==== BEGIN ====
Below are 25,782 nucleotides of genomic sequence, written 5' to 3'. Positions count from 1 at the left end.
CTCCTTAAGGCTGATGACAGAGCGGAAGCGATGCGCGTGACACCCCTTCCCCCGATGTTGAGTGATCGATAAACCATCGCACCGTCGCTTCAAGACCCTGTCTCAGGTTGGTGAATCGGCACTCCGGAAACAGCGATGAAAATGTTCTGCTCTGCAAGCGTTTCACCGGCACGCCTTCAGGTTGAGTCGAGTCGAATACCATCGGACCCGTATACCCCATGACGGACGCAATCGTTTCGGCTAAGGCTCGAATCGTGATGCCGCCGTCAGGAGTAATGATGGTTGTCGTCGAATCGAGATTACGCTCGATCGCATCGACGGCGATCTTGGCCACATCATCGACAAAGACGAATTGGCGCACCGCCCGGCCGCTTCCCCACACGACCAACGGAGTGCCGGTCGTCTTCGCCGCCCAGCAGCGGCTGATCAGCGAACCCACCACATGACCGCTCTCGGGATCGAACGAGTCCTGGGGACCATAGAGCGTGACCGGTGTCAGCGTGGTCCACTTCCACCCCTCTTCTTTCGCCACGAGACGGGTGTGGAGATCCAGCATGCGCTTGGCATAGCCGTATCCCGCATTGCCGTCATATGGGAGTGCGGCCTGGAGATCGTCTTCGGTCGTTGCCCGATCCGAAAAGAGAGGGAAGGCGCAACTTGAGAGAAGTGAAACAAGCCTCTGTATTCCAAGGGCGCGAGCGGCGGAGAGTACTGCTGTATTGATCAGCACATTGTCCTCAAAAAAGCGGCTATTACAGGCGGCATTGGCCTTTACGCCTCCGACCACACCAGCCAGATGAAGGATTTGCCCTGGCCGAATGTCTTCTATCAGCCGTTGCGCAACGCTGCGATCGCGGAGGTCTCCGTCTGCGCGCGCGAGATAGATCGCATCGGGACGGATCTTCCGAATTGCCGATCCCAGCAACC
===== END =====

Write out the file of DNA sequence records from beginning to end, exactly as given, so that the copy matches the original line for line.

Below are 25,782 nucleotides of genomic sequence, written 5' to 3'. Positions count from 1 at the left end.
CTCCTTAAGGCTGATGACAGAGCGGAAGCGATGCGCGTGACACCCCTTCCCCCGATGTTGAGTGATCGATAAACCATCGCACCGTCGCTTCAAGACCCTGTCTCAGGTTGGTGAATCGGCACTCCGGAAACAGCGATGAAAATGTTCTGCTCTGCAAGCGTTTCACCGGCACGCCTTCAGGTTGAGTCGAGTCGAATACCATCGGACCCGTATACCCCATGACGGACGCAATCGTTTCGGCTAAGGCTCGAATCGTGATGCCGCCGTCAGGAGTAATGATGGTTGTCGTCGAATCGAGATTACGCTCGATCGCATCGACGGCGATCTTGGCCACATCATCGACAAAGACGAATTGGCGCACCGCCCGGCCGCTTCCCCACACGACCAACGGAGTGCCGGTCGTCTTCGCCGCCCAGCAGCGGCTGATCAGCGAACCCACCACATGACCGCTCTCGGGATCGAACGAGTCCTGGGGACCATAGAGCGTGACCGGTGTCAGCGTGGTCCACTTCCACCCCTCTTCTTTCGCCACGAGACGGGTGTGGAGATCCAGCATGCGCTTGGCATAGCCGTATCCCGCATTGCCGTCATATGGGAGTGCGGCCTGGAGATCGTCTTCGGTCGTTGCCCGATCCGAAAAGAGAGGGAAGGCGCAACTTGAGAGAAGTGAAACAAGCCTCTGTATTCCAAGGGCGCGAGCGGCGGAGAGTACTGCTGTATTGATCAGCACATTGTCCTCAAAAAAGCGGCTATTACAGGCGGCATTGGCCTTTACGCCTCCGACCACACCAGCCAGATGAAGGATTTGCCCTGGCCGAATGTCTTCTATCAGCCGTTGCGCAACGCTGCGATCGCGGAGGTCTCCGTCTGCGCGCGCGAGATAGATCGCATCGGGACGGATCTTCCGAATTGCCGATCCCAGCAACC